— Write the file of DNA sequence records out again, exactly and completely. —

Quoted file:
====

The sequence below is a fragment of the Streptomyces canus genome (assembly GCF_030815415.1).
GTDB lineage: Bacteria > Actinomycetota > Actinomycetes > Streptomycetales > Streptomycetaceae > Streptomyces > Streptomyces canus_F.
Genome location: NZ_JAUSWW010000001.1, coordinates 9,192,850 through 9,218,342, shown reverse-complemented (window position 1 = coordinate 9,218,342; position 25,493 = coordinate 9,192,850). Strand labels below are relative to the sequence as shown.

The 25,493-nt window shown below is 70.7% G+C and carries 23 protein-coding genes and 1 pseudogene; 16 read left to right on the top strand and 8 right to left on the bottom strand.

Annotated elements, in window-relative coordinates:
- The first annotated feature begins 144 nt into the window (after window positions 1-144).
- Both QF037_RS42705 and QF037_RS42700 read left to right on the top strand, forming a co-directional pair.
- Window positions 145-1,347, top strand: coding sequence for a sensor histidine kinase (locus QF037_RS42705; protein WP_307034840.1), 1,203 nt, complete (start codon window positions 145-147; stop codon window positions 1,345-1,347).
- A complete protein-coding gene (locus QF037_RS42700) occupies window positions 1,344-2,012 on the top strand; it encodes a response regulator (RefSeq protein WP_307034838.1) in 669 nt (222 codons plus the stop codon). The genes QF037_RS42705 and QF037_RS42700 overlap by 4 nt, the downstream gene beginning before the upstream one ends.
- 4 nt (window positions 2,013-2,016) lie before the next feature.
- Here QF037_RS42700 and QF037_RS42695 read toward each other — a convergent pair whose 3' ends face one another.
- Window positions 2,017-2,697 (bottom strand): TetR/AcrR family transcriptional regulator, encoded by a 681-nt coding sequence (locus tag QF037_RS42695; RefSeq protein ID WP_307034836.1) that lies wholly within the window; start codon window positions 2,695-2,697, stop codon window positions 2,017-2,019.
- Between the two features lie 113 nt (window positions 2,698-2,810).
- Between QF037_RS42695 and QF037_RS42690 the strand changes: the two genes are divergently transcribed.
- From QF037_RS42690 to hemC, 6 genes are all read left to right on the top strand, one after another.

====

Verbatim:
The sequence below is a fragment of the Streptomyces canus genome (assembly GCF_030815415.1).
GTDB lineage: Bacteria > Actinomycetota > Actinomycetes > Streptomycetales > Streptomycetaceae > Streptomyces > Streptomyces canus_F.
Genome location: NZ_JAUSWW010000001.1, coordinates 9,192,850 through 9,218,342, shown reverse-complemented (window position 1 = coordinate 9,218,342; position 25,493 = coordinate 9,192,850). Strand labels below are relative to the sequence as shown.

The 25,493-nt window shown below is 70.7% G+C and carries 23 protein-coding genes and 1 pseudogene; 16 read left to right on the top strand and 8 right to left on the bottom strand.

Annotated elements, in window-relative coordinates:
- The first annotated feature begins 144 nt into the window (after window positions 1-144).
- Both QF037_RS42705 and QF037_RS42700 read left to right on the top strand, forming a co-directional pair.
- Window positions 145-1,347, top strand: coding sequence for a sensor histidine kinase (locus QF037_RS42705; protein WP_307034840.1), 1,203 nt, complete (start codon window positions 145-147; stop codon window positions 1,345-1,347).
- A complete protein-coding gene (locus QF037_RS42700) occupies window positions 1,344-2,012 on the top strand; it encodes a response regulator (RefSeq protein WP_307034838.1) in 669 nt (222 codons plus the stop codon). The genes QF037_RS42705 and QF037_RS42700 overlap by 4 nt, the downstream gene beginning before the upstream one ends.
- 4 nt (window positions 2,013-2,016) lie before the next feature.
- Here QF037_RS42700 and QF037_RS42695 read toward each other — a convergent pair whose 3' ends face one another.
- Window positions 2,017-2,697 (bottom strand): TetR/AcrR family transcriptional regulator, encoded by a 681-nt coding sequence (locus tag QF037_RS42695; RefSeq protein ID WP_307034836.1) that lies wholly within the window; start codon window positions 2,695-2,697, stop codon window positions 2,017-2,019.
- Between the two features lie 113 nt (window positions 2,698-2,810).
- Between QF037_RS42695 and QF037_RS42690 the strand changes: the two genes are divergently transcribed.
- From QF037_RS42690 to hemC, 6 genes are all read left to right on the top strand, one after another.